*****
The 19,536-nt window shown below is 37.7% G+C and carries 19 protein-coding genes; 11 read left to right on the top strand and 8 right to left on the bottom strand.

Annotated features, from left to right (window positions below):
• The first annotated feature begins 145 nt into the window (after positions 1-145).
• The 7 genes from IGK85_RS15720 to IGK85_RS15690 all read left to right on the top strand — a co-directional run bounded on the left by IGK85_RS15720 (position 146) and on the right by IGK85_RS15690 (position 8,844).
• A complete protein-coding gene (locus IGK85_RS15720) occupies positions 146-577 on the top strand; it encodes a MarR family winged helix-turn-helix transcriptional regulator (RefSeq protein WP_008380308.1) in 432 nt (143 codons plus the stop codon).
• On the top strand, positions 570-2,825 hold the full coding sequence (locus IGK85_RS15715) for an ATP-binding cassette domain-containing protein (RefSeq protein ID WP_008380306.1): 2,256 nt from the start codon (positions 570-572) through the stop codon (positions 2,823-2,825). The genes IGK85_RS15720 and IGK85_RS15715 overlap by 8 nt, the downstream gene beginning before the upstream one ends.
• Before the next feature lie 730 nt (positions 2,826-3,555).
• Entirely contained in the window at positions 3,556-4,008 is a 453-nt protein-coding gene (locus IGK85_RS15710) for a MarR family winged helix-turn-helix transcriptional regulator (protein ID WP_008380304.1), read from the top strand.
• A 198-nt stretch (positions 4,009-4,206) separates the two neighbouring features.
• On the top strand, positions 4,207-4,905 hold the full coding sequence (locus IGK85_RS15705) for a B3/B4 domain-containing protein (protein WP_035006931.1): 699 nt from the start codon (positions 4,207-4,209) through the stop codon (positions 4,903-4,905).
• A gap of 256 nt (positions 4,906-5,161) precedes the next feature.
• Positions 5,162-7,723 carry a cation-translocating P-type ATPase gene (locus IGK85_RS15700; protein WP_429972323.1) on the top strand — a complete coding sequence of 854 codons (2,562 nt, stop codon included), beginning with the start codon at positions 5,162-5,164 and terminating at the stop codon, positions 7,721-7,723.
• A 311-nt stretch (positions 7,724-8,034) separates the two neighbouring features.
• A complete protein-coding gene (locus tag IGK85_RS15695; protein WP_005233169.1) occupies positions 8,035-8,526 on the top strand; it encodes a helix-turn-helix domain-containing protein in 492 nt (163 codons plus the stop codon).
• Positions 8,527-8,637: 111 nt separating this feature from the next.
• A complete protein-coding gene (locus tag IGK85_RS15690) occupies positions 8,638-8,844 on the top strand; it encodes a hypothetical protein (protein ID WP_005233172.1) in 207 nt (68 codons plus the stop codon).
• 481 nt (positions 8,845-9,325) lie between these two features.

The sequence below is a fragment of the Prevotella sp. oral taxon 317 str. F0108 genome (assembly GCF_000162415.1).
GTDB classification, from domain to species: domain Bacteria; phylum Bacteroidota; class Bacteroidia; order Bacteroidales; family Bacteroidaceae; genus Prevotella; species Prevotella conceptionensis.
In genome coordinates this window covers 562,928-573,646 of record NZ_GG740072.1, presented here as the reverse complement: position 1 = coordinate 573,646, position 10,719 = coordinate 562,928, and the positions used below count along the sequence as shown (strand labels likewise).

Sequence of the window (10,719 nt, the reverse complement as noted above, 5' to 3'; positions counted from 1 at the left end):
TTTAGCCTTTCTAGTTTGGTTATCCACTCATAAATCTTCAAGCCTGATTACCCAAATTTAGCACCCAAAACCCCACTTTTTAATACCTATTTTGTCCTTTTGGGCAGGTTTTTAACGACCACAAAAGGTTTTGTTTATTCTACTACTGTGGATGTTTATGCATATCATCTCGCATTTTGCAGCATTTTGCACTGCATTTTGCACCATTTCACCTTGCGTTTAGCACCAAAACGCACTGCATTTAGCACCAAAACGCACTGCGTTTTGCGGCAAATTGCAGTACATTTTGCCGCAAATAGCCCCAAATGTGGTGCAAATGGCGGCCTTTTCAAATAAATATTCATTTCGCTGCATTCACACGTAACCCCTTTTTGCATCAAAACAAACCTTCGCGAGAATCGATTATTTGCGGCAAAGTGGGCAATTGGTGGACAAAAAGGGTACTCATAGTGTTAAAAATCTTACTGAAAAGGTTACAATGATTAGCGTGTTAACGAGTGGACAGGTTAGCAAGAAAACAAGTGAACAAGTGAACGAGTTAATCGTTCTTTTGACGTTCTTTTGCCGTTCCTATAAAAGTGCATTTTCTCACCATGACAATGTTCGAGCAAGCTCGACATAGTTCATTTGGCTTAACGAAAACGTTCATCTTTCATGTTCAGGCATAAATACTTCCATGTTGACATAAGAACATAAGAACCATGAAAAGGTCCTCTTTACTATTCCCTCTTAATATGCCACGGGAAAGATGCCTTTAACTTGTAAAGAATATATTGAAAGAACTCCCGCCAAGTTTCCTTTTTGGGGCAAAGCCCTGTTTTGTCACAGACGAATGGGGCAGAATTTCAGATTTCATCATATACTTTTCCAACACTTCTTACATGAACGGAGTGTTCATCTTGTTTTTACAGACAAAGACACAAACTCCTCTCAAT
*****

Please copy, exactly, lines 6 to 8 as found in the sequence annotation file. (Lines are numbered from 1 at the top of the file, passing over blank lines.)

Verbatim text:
• On the top strand, positions 570-2,825 hold the full coding sequence (locus IGK85_RS15715) for an ATP-binding cassette domain-containing protein (RefSeq protein ID WP_008380306.1): 2,256 nt from the start codon (positions 570-572) through the stop codon (positions 2,823-2,825). The genes IGK85_RS15720 and IGK85_RS15715 overlap by 8 nt, the downstream gene beginning before the upstream one ends.
• Before the next feature lie 730 nt (positions 2,826-3,555).
• Entirely contained in the window at positions 3,556-4,008 is a 453-nt protein-coding gene (locus IGK85_RS15710) for a MarR family winged helix-turn-helix transcriptional regulator (protein ID WP_008380304.1), read from the top strand.